Anodizing gone from braking surfaces

Discussion in 'Cycling Equipment' started by Kbh, Apr 28, 2003.

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  1. Kbh

    Kbh Guest

    Have a Sun ME14A rim with about 3000 miles on it, and over the past few hundred (lots of gritty wet
    riding) the anodozing started to disappear and is now almost completely gone from the braking
    surfaces - anything to worry about or is this normal mode of operation?

    Thanks,

    Kyle
     
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  2. In article <[email protected]>, KBH <[email protected]> wrote:
    >Have a Sun ME14A rim with about 3000 miles on it, and over the past few hundred (lots of gritty wet
    >riding) the anodozing started to disappear and is now almost completely gone from the braking
    >surfaces - anything to worry about or is this normal mode of operation?

    Both - it is normal, and eventually you can wear it out. But that usually happens a long while after
    the anodizing is removed. You deal with this via regular inspection for cracks around the nipples
    and on the braking surfaces. The rim will crack when the walls get thin enough. Often you will find
    failure around a spoke hole before you get enough miles on it to wear through the braking surface.
     
  3. Jobst Brandt

    Jobst Brandt Guest

    Paul Southworth writes:

    >> Have a Sun ME14A rim with about 3000 miles on it, and over the past few hundred (lots of gritty
    >> wet riding) the anodizing started to disappear and is now almost completely gone from the braking
    >> surfaces - anything to worry about or is this normal mode of operation?

    > Both - it is normal, and eventually you can wear it out. But that usually happens a long while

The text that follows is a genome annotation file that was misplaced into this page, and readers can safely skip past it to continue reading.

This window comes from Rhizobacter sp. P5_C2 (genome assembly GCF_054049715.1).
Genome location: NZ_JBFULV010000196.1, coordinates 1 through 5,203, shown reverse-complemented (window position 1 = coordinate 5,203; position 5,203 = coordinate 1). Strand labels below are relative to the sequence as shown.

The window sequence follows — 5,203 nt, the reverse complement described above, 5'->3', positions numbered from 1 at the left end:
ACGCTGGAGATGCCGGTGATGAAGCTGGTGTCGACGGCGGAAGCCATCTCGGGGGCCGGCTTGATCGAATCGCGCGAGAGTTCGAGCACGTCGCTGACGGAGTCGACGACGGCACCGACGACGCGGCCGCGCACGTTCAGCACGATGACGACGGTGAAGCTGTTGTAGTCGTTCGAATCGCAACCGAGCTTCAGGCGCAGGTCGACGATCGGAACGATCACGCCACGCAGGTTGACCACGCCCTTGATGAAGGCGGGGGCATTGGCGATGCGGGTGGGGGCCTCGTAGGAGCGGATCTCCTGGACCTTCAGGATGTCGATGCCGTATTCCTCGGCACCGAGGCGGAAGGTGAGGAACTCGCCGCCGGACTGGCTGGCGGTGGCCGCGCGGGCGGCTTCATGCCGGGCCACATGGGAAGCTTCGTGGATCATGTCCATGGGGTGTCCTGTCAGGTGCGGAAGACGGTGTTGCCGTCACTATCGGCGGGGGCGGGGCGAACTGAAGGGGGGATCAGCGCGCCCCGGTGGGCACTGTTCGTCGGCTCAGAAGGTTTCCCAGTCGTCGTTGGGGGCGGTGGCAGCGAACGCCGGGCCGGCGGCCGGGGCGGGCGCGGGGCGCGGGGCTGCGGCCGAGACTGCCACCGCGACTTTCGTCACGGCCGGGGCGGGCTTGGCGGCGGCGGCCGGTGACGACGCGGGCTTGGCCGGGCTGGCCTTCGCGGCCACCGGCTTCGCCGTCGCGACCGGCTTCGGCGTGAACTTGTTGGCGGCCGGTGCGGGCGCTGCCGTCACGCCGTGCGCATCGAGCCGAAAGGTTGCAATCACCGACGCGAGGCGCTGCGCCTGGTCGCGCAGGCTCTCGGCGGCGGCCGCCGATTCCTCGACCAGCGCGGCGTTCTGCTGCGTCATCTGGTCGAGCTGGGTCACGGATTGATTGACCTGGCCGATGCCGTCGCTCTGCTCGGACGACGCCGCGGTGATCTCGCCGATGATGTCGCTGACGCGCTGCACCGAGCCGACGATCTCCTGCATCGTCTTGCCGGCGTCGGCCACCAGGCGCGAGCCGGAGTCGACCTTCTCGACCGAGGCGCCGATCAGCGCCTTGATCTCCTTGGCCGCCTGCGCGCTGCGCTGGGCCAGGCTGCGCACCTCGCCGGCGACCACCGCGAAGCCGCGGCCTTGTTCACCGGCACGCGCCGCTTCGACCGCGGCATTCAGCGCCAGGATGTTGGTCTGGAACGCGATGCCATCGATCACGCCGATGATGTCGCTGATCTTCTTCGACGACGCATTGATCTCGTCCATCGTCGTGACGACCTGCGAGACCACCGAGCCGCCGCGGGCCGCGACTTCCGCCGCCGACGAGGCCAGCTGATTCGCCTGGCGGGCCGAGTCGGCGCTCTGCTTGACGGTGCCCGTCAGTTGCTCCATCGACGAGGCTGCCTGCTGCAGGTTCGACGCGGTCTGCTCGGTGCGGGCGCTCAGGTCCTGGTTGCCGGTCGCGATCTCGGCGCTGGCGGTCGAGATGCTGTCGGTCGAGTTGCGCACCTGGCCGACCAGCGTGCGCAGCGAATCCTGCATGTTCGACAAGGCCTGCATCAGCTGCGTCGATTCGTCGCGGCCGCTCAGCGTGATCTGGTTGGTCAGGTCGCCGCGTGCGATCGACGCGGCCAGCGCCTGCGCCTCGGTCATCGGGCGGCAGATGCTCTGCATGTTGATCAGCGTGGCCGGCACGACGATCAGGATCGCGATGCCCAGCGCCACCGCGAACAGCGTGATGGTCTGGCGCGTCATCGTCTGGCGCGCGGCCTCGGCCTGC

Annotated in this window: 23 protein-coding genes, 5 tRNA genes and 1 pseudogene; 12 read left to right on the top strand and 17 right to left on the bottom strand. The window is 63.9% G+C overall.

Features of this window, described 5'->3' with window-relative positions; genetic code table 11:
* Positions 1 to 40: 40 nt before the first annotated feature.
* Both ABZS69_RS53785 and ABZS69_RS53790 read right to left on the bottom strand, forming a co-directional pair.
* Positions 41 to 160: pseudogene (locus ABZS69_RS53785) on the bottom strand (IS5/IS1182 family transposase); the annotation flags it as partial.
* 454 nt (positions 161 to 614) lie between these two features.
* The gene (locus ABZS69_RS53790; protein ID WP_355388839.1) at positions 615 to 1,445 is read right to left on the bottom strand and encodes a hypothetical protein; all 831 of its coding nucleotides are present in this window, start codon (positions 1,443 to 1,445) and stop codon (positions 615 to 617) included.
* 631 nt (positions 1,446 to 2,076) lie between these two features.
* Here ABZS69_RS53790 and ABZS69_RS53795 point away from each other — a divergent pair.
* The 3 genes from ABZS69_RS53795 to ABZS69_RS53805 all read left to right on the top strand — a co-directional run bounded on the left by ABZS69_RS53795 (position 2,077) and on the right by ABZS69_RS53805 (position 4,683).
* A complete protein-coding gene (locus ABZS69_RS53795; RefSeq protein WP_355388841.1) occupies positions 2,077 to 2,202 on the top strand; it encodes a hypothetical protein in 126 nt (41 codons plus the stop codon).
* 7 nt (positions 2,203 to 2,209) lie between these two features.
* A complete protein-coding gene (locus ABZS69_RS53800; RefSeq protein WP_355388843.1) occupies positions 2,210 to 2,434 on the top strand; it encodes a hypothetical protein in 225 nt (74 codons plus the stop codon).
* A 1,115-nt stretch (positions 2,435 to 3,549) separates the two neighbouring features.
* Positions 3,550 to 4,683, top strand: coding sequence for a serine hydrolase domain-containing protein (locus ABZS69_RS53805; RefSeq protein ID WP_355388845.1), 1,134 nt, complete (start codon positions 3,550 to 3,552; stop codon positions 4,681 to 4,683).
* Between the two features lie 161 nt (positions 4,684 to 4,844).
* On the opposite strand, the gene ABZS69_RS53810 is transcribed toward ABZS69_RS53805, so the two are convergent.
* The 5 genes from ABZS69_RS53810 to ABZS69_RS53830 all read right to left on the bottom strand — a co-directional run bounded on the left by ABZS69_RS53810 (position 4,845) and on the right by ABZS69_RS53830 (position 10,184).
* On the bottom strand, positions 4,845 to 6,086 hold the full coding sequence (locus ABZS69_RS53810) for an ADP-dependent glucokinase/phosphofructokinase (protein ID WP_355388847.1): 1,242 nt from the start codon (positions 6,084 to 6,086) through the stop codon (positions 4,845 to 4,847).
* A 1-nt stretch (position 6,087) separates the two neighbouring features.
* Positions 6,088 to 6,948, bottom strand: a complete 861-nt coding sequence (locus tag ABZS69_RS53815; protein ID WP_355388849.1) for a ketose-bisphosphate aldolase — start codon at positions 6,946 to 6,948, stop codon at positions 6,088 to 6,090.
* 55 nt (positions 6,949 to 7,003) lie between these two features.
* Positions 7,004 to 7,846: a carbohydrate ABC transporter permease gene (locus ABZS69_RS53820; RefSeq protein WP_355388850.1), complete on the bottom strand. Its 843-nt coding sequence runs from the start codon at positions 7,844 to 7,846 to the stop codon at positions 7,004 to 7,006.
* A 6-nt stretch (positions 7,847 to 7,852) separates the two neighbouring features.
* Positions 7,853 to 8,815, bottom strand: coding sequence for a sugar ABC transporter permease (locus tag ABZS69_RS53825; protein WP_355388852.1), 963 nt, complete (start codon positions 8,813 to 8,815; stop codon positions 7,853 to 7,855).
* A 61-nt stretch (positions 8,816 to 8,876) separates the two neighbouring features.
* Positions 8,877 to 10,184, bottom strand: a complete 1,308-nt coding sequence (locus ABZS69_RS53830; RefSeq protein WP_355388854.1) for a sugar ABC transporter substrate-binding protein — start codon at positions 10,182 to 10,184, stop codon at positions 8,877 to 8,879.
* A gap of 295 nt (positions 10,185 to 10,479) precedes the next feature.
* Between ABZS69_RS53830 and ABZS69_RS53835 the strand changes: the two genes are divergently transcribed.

> after the anodizing is removed. You deal with this via regular inspection for cracks around the
    > nipples and on the braking surfaces. The rim will crack when the walls get thin enough. Often you
    > will find failure around a spoke hole before you get enough miles on it to wear through the
    > braking surface.

    Not such a good idea. I have on occasions worn rims to dangerously thin dimensions with no cracking.
    Besides, cracks around nipples has nothing to do with brake surface wear. Find out ho wide the rim
    was when new by measuring one in the store with calipers and then check you rim once in a while. Rim
    walls are a bit over 1.5mm thick. When they get to 0.5 at the thinnest place it is high time to get
    a new rim.

    Jobst Brandt [email protected] Palo Alto CA
     
  4. Yes, it's normal. Your brakes (ALL brakes) work by friction. Friction + wear. Gritty riding, as is
    encountered in MTB'ing, accelerates the process, of course.

    Anodizing is only a controlled oxidation of the surface of the aluminum, which, unlike steel,
    becomes harder when it combines with oxygen, protecting the metal underneath. The greyish coating so
    familiar to old aluminum screen doors is, in fact, a natural anodizing.

    However, this protective coating is only a couple of thousandths of an inch thick (a little thicker
    than the hair on your head) when they were new, so it's not going to last forever. It's just a lot
    more noticeable with "colored" anodizing, which I assume you have.

    Don't worry about it, it won't harm your rims, they're just as strong as when you bought them.
    Again, assuming you have cared for them properly.

    May you have the wind at your back. And a really low gear for the hills! Chris

    Chris'Z Corner "The Website for the Common Bicyclist": http://www.geocities.com/czcorner
     
  5. Mark Hickey

    Mark Hickey Guest

    "KBH" <[email protected]> wrote:

    >Have a Sun ME14A rim with about 3000 miles on it, and over the past few hundred (lots of gritty wet
    >riding) the anodozing started to disappear and is now almost completely gone from the braking
    >surfaces - anything to worry about or is this normal mode of operation?